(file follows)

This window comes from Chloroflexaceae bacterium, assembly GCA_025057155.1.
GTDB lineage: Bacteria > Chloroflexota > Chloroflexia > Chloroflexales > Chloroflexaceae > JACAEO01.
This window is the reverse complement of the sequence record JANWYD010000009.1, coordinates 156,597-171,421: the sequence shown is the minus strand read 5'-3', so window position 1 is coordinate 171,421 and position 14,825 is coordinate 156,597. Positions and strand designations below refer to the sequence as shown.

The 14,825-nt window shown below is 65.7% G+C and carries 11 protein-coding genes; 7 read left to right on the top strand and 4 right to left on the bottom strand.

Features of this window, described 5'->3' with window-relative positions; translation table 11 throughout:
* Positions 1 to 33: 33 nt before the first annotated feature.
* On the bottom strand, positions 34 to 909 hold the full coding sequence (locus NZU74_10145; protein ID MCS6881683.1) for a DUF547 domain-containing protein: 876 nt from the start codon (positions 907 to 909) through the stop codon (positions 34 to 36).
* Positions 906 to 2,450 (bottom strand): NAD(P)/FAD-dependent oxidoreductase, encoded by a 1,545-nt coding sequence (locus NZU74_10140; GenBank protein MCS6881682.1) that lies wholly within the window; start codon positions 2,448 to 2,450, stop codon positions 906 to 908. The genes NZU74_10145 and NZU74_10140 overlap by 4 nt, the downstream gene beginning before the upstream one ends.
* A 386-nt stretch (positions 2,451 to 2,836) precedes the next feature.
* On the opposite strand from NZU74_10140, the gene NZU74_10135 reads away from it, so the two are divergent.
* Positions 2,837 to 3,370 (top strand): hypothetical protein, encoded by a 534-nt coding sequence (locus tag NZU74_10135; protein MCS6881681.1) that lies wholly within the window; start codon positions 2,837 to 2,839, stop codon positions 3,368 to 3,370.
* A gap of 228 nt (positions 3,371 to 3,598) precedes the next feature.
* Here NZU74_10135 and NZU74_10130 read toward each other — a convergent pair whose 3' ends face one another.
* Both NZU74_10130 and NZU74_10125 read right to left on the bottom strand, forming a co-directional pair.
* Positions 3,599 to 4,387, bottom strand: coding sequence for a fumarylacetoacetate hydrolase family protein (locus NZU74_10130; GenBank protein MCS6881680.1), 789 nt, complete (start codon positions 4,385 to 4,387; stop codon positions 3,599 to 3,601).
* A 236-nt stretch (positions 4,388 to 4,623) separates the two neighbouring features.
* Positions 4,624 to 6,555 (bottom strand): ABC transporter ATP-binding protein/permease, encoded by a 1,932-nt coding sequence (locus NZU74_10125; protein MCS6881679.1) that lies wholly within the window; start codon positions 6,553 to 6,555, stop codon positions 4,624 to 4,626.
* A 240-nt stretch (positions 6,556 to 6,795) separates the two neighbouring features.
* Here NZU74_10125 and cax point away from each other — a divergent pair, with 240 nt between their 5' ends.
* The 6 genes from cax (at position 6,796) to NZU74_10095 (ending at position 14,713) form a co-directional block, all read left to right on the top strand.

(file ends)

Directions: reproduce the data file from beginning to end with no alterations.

This window comes from Chloroflexaceae bacterium, assembly GCA_025057155.1.
GTDB lineage: Bacteria > Chloroflexota > Chloroflexia > Chloroflexales > Chloroflexaceae > JACAEO01.
This window is the reverse complement of the sequence record JANWYD010000009.1, coordinates 156,597-171,421: the sequence shown is the minus strand read 5'-3', so window position 1 is coordinate 171,421 and position 14,825 is coordinate 156,597. Positions and strand designations below refer to the sequence as shown.

The 14,825-nt window shown below is 65.7% G+C and carries 11 protein-coding genes; 7 read left to right on the top strand and 4 right to left on the bottom strand.

Features of this window, described 5'->3' with window-relative positions; translation table 11 throughout:
* Positions 1 to 33: 33 nt before the first annotated feature.
* On the bottom strand, positions 34 to 909 hold the full coding sequence (locus NZU74_10145; protein ID MCS6881683.1) for a DUF547 domain-containing protein: 876 nt from the start codon (positions 907 to 909) through the stop codon (positions 34 to 36).
* Positions 906 to 2,450 (bottom strand): NAD(P)/FAD-dependent oxidoreductase, encoded by a 1,545-nt coding sequence (locus NZU74_10140; GenBank protein MCS6881682.1) that lies wholly within the window; start codon positions 2,448 to 2,450, stop codon positions 906 to 908. The genes NZU74_10145 and NZU74_10140 overlap by 4 nt, the downstream gene beginning before the upstream one ends.
* A 386-nt stretch (positions 2,451 to 2,836) precedes the next feature.
* On the opposite strand from NZU74_10140, the gene NZU74_10135 reads away from it, so the two are divergent.
* Positions 2,837 to 3,370 (top strand): hypothetical protein, encoded by a 534-nt coding sequence (locus tag NZU74_10135; protein MCS6881681.1) that lies wholly within the window; start codon positions 2,837 to 2,839, stop codon positions 3,368 to 3,370.
* A gap of 228 nt (positions 3,371 to 3,598) precedes the next feature.
* Here NZU74_10135 and NZU74_10130 read toward each other — a convergent pair whose 3' ends face one another.
* Both NZU74_10130 and NZU74_10125 read right to left on the bottom strand, forming a co-directional pair.
* Positions 3,599 to 4,387, bottom strand: coding sequence for a fumarylacetoacetate hydrolase family protein (locus NZU74_10130; GenBank protein MCS6881680.1), 789 nt, complete (start codon positions 4,385 to 4,387; stop codon positions 3,599 to 3,601).
* A 236-nt stretch (positions 4,388 to 4,623) separates the two neighbouring features.
* Positions 4,624 to 6,555 (bottom strand): ABC transporter ATP-binding protein/permease, encoded by a 1,932-nt coding sequence (locus NZU74_10125; protein MCS6881679.1) that lies wholly within the window; start codon positions 6,553 to 6,555, stop codon positions 4,624 to 4,626.
* A 240-nt stretch (positions 6,556 to 6,795) separates the two neighbouring features.
* Here NZU74_10125 and cax point away from each other — a divergent pair, with 240 nt between their 5' ends.
* The 6 genes from cax (at position 6,796) to NZU74_10095 (ending at position 14,713) form a co-directional block, all read left to right on the top strand.